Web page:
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Audit Article

Creditor accounting for Paycheck Protection Program loans

The Coronavirus Aid, Relief, and Economic Security (CARES) Act created the Paycheck Protection Program, which is administered by the Small Business Administration, to provide potentially forgivable loans to support eligible small businesses impacted by COVID-19.

The Paycheck Protection Program (hereon “PPP”) loans, which have a two – or - five-year term and bear interest at 1 %, are provided through Small Business Administration (SBA)-approved creditors to whom the SBA pays a fee for processing the loans. As described in the SBA’s Procedural Note, creditors are not entitled to a processing fee under certain circumstances, most notably if the SBA determines that the borrower was ineligible for a PPP loan.

A portion of the borrower’s PPP loan will be forgiven, equal to eligible costs incurred during a specified period, provided that both:

  1. the borrower maintains specified employee and payroll levels during that period;
  2. at least 75 percent of the eligible expenditures are used for payroll.

All amounts advanced by creditors under the PPP are guaranteed by the SBA, including amounts forgiven.

On June 30, 2020, the AICPA issued Technical Questions and Answers (TQAs) 2130.42 through 2130.44 addressing creditor accounting for PPP loans.

Classification of loans

The AICPA’s TQAs conclude that creditors should account for advances made under the PPP as loans receivable, and not as facilitated government grants. Advances made under the PPP are loans in legal form, with a stated amount of principal, an interest rate, and a maturity date, and the creditor expects to collect amounts due under the loan either from the borrower or from the SBA as guarantor.

Consideration of SBA guarantee

Under the guidance in ASC 326, Financial Instruments – Credit Losses, a creditor should include credit enhancements, such as guarantees, when estimating credit losses on a loan if the enhancement is “embedded” in the loan as opposed to being a “freestanding contract” that is distinct from the loan.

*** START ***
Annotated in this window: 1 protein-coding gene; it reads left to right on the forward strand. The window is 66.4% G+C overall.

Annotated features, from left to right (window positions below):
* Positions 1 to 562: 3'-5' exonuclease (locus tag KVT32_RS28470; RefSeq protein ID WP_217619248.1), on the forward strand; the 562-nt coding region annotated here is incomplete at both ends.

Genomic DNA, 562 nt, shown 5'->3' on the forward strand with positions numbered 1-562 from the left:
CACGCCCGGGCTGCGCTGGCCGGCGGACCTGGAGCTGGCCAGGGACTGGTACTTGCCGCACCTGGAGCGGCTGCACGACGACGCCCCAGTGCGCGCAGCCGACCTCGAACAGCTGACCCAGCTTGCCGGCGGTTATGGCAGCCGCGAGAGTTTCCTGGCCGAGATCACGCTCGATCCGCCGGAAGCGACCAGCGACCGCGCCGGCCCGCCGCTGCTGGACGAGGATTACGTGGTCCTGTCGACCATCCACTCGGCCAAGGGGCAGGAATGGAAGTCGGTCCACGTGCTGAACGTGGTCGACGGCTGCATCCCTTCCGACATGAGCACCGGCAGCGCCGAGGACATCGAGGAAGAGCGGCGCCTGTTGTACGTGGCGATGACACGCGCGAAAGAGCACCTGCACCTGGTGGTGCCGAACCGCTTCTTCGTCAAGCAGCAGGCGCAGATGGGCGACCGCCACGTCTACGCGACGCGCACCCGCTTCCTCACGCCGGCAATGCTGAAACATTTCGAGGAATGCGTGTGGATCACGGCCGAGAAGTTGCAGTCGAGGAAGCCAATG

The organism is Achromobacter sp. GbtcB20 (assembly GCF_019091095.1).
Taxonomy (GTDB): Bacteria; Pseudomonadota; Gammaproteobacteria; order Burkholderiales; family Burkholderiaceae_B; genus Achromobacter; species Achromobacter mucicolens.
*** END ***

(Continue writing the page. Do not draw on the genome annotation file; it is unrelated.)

The SBA guarantee of a PPP loan is embedded in the loan and should be considered when estimating credit losses under ASC 326. The SBA guarantee of a PPP loan is considered embedded in the loan because it exists at the inception of the loan and throughout its life, is not entered into separately and apart from the loan, is not legally detachable, ceases to exist only if the creditor violates an obligation under the PPP guidelines, and, if the loan is transferred, the purchaser would benefit from the SBA guarantee as well.

For creditors that have not yet adopted the new credit losses guidance in ASC 326, SBA guarantees would also be considered embedded in the loan for purposes of determining the allowance for credit losses under ASC 450, Contingencies, or ASC 310, Receivables, as applicable.

Accounting for PPP fees

Creditors who process PPP loans earn a fee from the SBA upon funding the loan. The SBA pays the fee to the creditor on behalf of the borrower, and upon funding the loan, the creditor should account for the fee as a nonrefundable loan origination fee in accordance with ASC 310-20, Nonrefundable Fees and Other Costs. Accordingly, the fee should be offset against any deferred loan origination costs and recognized as an adjustment to yield over the life of the PPP loan.

The processing fee paid to the creditor may be subject to clawback by the SBA if any one of the following criteria applies:

The PPP loan is cancelled or voluntarily terminated and repaid after disbursement but before the borrower-certification safe harbor date.

  • the PPP loan is cancelled, terminated, or repaid after disbursement (and after the borrower-certification safe harbor date) because the SBA reviewed the loan and determined that the borrower was ineligible for the PPP loan.
  • the creditor has not fulfilled its obligations under the PPP regulations.

The clawback provisions do not make the fee refundable because they are designed to operate similarly to cancellation or penalty provisions in the event of violations of representations or warranties (or an obligation of the creditor). However, creditors should establish a loss contingency in accordance with the guidance in ASC 450 when it is probable that a loss has occurred, and the amount of loss is estimable.


Grant Thornton, On the Horizon July 9, 2020

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